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Richard J. Martin Richard J. Martin i(6724259 works by)
Gender: Male
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Works By

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1 Eliminating Settler Colonialism : Refusal and Resurgence in Australia Richard J. Martin , 2019 single work review
— Appears in: Australian Book Review , August no. 413 2019; (p. 22-23)

— Review of The Colonial Fantasy : Why White Australia Can't Solve Black Problems Sarah Maddison , 2019 multi chapter work criticism

‘Fuck Australia, I hope it fucking burns to the ground.’ Sarah Maddison opens this book by quoting Tarneen Onus-Williams, the young Indigenous activist who sparked a brief controversy when her inflammatory comments about Australia were reported around 26 January 2018. For Maddison, a Professor of Politics at the University of Melbourne, Onus-Williams’s Australia Day comments (and subsequent clarification) convey a profound insight into ‘the system’. She writes:

The current system – the settler colonial system – is not working ... Yet despite incontrovertible evidence of this failure, the nation persists in governing the lives of Aboriginal and Torres Strait Islander peoples in ways that are damaging and harmful, firm in its belief that with the right policy approach … Indigenous lives will somehow improve. This is the colonial fantasy.' 


1 1 y separately published work icon The Gulf Country : The Story of People and Place in Outback Queensland Richard J. Martin , Crows Nest : Allen and Unwin , 2019 16663953 2019 multi chapter work criticism biography

'The story of the resilient people who make their home in Australia's far north, from the 'wild time' of the frontier days to the present.

''There is something about the Gulf Country that seems to become part of you.'

'With its great rivers, grassy plains and mangrove-fringed coastline, Queensland's remote Gulf Country is rich and fertile land. It has long been home to Aboriginal people and, since the 1860s, also to Europeans and to settlers with Chinese, Japanese and Afghan ancestry. 

'Richard J. Martin tells the story of a century-and-a-half of exploration and colonisation, the growth of cattle and mining industries, and the impact of Christian missionaries and Indigenous activism, through to the present day. He acknowledges the brutal realities of violence and dispossession, as well as the challenges of life on the land in northern Australia. 

'Drawing on extensive interviews with people across the Gulf Country, this is a lively and colourful account of tight-knit communities, relationships across cultures and resilience in the face of adversity.' (Publication summary)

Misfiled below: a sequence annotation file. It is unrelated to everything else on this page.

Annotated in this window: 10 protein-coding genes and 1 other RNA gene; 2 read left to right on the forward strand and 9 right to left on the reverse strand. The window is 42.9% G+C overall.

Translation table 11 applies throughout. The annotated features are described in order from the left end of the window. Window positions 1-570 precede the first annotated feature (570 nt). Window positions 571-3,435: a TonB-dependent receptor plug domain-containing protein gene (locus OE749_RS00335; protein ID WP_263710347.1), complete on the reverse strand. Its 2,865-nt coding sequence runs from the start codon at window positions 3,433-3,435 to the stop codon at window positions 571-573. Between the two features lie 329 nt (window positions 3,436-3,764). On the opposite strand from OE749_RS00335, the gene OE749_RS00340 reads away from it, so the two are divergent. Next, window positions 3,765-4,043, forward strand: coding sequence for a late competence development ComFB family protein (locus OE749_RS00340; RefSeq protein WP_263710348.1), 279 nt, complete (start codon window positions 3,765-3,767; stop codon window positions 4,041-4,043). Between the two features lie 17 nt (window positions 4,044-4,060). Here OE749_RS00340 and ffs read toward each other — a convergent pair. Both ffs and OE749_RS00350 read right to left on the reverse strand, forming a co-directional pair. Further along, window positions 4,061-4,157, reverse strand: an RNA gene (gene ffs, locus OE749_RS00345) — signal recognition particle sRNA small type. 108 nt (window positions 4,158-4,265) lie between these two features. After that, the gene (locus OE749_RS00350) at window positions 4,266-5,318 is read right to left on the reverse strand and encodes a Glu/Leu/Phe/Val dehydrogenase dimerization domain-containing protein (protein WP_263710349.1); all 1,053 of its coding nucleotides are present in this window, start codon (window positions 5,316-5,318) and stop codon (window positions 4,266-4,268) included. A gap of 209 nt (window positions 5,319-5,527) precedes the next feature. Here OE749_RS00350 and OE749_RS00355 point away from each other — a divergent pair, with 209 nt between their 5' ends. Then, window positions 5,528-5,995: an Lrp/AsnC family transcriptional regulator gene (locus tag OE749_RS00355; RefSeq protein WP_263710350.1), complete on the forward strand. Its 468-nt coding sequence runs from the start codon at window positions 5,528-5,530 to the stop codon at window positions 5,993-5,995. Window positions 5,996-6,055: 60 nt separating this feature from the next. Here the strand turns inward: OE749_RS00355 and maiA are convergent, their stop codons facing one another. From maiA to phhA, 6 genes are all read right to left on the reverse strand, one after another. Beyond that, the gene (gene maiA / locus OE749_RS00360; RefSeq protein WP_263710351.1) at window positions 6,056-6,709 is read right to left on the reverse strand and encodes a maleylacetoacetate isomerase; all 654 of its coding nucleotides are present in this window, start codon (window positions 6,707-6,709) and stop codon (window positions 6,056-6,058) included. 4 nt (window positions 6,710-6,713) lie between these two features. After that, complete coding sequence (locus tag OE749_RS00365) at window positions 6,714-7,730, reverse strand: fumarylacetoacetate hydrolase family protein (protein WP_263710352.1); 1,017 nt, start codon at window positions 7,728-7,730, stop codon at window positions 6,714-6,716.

1 The Paradox of Recognition : The Cultural Politics of Claiming Native Title Richard J. Martin , 2018 single work essay
— Appears in: Australian Book Review , May no. 401 2018; (p. 18-19)

'The year 2017 marked the twenty- fifth anniversary of the High Court’s 1992 decision in Mabo v Queensland (No 2) (Mabo), which recognised the existence of Indigenous people’s traditional ‘native title’ rights over the Murray Islands in the Torres Strait. This finding, and the passage through parliament of the Keating government’s Native Title Act the following year, dramatically changed the legal position of Aboriginal and Torres Strait Islander people in Australian society. Since then, there have been 338 determinations that native title exists in different parts of Australia, delivering significant benefits to a substantial proportion of claimant groups.' (Introduction)

1 The Politics of the Voice : Ethnographic Fetishism and Australian Literary Studies Richard J. Martin , 2013 single work criticism
— Appears in: JASAL , vol. 13 no. 2 2013;
'The politics of representing Aboriginality often focuses on questions of authorship and appropriation. Much of this criticism rests on the simplistic assumption that texts created by collaboration and even uneven collaboration are not in some respects voiced by their subject or subjects. This paper discusses two popular texts about Aboriginal ceremonial songs or ‘songlines’ in order to challenge this assumption, reading Bill Harney with A. P. Elkin’s Songs of the Songmen: Aboriginal Myths Retold (1949), and John Bradley with Yanyuwa Families’ Singing Saltwater Country: Journey to the Songlines of Carpentaria (2010) as Aboriginal texts. These texts are particularly interesting insofar as they focus attention on the relationship between voice and text, as well as Aboriginal and non-Aboriginal people, being the products of collaboration by the anthropologists Elkin and Bradley with, on the one hand, a non-Aboriginal ‘Protector’ and popular writer (Harney), and, on the other, the subjects of the ethnography themselves (that is Yanyuwa Families). As I argue, the shifting ways in which the songlines of northern Australia are voiced in Songs of the Songmen and Singing Saltwater Country provides insights into the politics of representing Aboriginality in Australia, and the forces that have historically affected it. The close analysis of these texts focuses attention on the role of ethnographic fetishism for the exotic and authentic within the changing context of cultural production in Australia.' (Author's abstract)
1 Untitled Richard J. Martin , 2011 single work review
— Appears in: Aboriginal History , November no. 35 2011; (p. 215-217)

— Review of Singing Saltwater Country : Journey to the Songlines of Carpentaria John Bradley , 2010 single work autobiography
1 Fifteen Minutes Richard J. Martin , 1995 single work short story
— Appears in: Sugarmouth: UTS Writers' Anthology 1995; (p. 49-58)